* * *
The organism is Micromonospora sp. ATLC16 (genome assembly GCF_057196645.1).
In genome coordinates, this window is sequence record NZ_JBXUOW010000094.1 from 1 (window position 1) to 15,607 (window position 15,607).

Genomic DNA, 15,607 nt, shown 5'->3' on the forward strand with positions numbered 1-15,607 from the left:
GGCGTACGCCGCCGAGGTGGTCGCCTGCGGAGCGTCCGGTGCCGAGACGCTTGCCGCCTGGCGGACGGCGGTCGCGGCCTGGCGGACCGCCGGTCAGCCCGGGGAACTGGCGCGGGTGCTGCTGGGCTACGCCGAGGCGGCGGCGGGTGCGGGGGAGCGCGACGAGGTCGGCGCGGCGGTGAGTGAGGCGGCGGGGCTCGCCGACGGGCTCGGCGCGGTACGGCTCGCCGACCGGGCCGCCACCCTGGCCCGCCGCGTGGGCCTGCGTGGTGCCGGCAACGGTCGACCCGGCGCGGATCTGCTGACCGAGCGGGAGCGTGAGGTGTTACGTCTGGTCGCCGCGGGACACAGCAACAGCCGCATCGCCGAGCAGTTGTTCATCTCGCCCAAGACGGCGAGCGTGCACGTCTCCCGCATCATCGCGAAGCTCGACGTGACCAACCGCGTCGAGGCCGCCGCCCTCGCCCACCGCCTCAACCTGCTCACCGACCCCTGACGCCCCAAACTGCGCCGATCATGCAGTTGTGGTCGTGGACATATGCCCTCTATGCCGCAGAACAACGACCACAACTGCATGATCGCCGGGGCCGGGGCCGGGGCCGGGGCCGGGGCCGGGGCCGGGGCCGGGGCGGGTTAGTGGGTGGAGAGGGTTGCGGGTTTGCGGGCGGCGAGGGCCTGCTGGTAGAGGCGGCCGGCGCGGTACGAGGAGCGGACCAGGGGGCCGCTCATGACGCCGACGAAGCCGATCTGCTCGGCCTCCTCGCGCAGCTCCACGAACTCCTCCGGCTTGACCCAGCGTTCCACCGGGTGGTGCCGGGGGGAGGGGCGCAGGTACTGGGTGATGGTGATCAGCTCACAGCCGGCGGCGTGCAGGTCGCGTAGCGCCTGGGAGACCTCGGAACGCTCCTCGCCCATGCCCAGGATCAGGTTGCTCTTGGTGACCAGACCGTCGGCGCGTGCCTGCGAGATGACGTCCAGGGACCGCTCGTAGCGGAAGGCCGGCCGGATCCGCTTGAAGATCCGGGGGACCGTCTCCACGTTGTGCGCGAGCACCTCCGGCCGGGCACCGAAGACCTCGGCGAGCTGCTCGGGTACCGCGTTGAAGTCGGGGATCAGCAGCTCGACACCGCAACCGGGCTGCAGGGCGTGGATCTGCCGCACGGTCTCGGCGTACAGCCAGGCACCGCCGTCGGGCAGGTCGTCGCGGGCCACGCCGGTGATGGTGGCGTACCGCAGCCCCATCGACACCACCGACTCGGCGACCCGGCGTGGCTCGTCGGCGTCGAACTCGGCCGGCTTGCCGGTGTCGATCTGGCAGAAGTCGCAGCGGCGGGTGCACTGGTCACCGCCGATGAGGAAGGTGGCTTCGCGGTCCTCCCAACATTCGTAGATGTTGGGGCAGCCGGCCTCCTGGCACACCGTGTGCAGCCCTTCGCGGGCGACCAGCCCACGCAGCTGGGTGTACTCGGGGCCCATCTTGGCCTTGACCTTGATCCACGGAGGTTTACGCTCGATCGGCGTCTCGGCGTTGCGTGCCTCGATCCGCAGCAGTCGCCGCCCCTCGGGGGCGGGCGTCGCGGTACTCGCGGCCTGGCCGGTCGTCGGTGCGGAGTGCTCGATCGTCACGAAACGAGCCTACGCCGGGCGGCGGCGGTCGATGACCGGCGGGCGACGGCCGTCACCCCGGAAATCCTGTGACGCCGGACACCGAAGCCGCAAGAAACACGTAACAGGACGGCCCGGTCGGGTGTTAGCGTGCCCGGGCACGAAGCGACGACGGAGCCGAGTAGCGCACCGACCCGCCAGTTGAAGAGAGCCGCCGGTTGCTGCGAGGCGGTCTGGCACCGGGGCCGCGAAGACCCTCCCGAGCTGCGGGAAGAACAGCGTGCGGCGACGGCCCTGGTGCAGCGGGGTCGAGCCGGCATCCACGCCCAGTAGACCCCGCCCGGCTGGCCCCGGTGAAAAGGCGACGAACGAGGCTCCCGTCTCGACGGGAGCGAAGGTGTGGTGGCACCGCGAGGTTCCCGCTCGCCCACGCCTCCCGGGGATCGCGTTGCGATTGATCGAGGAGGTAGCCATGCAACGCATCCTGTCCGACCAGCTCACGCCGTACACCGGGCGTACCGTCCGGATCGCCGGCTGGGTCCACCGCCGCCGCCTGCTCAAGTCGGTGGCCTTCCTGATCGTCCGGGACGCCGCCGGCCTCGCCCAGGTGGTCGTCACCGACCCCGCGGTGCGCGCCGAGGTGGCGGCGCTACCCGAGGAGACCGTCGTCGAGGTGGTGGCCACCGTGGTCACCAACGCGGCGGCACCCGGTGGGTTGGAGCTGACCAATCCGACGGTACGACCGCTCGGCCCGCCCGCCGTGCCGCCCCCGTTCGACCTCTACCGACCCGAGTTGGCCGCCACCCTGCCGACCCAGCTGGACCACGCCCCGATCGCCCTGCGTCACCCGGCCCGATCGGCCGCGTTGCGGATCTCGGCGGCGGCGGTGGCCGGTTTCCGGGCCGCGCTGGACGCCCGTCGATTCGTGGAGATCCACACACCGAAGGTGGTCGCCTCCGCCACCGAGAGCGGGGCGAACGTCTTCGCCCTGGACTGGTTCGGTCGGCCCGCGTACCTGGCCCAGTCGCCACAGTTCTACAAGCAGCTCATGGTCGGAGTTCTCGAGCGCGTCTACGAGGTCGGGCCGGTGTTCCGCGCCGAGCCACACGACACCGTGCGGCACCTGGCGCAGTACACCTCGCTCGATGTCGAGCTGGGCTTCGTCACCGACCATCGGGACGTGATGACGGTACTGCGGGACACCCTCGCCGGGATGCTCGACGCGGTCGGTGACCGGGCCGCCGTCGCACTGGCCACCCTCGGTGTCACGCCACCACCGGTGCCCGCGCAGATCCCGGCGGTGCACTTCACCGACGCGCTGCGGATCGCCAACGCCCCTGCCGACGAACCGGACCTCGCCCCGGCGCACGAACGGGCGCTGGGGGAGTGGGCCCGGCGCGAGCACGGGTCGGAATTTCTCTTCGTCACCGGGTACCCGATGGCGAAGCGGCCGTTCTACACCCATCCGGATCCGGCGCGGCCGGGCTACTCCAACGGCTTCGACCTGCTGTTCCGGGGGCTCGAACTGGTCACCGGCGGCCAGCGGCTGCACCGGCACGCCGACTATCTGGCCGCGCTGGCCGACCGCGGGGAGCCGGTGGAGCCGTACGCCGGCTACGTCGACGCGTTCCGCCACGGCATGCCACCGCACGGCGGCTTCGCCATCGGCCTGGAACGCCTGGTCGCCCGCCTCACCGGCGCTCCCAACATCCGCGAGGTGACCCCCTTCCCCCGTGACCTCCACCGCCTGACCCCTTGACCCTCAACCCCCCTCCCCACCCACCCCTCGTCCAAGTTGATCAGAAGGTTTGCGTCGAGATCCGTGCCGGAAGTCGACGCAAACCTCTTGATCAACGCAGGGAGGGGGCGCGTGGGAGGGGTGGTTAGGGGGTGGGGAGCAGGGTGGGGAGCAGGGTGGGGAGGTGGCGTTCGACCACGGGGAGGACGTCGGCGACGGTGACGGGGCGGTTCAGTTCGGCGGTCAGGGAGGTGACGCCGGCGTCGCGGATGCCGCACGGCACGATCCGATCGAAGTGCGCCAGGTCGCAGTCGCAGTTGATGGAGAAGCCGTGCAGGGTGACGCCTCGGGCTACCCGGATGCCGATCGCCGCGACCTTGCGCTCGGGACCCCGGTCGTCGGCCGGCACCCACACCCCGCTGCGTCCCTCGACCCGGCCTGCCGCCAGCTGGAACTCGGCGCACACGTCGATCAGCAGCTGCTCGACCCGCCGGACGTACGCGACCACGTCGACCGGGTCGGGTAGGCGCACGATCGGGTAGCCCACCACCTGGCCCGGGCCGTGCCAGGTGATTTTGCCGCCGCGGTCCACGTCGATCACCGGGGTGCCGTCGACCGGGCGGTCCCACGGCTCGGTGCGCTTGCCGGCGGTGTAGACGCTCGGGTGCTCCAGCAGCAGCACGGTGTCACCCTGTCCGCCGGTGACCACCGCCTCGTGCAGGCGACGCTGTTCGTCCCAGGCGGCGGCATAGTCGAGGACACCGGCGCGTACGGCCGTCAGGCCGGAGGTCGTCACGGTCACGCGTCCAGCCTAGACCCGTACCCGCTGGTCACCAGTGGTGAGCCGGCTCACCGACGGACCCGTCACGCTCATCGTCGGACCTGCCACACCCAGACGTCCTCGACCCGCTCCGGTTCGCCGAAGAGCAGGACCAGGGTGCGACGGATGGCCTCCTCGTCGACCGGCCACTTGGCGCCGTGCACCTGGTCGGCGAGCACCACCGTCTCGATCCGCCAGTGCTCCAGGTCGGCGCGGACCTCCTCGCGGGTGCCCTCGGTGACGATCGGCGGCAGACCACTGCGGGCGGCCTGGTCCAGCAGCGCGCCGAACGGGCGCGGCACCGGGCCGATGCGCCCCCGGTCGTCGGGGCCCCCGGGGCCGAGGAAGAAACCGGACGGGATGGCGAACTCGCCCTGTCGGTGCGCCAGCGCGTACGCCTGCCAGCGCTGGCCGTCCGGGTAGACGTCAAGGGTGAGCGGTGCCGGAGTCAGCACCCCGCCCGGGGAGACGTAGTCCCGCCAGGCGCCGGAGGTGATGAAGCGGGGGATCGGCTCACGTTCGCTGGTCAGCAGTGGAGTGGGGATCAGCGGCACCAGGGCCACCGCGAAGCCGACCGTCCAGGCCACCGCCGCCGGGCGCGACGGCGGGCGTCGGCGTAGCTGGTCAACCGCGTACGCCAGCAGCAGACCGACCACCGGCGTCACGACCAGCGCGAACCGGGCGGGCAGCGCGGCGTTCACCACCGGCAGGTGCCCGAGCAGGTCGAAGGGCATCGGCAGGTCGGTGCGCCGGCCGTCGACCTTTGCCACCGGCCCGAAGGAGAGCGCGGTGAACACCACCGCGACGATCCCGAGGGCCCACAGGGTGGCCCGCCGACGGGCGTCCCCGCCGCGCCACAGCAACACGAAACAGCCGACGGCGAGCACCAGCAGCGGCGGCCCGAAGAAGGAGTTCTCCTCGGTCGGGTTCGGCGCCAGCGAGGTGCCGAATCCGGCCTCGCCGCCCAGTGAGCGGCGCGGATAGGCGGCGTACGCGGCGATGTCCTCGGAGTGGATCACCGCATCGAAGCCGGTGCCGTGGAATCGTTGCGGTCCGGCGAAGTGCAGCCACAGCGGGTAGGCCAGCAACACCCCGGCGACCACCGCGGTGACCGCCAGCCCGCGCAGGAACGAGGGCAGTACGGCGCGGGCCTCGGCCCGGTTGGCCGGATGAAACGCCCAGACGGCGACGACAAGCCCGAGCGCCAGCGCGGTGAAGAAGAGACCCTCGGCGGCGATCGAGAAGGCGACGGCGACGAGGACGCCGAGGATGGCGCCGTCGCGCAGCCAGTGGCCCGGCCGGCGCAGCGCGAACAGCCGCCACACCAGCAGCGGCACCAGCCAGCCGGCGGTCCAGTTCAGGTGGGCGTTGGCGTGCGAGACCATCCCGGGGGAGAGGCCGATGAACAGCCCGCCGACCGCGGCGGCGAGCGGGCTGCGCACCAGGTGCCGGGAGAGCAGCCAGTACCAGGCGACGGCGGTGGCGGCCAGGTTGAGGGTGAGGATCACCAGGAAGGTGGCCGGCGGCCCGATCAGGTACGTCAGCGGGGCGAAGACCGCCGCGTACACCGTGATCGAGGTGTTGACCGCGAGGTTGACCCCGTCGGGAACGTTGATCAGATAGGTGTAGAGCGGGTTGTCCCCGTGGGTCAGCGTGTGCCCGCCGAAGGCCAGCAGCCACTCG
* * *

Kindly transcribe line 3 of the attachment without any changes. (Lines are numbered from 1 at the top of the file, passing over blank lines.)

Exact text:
Genomic DNA, 15,607 nt, shown 5'->3' on the forward strand with positions numbered 1-15,607 from the left: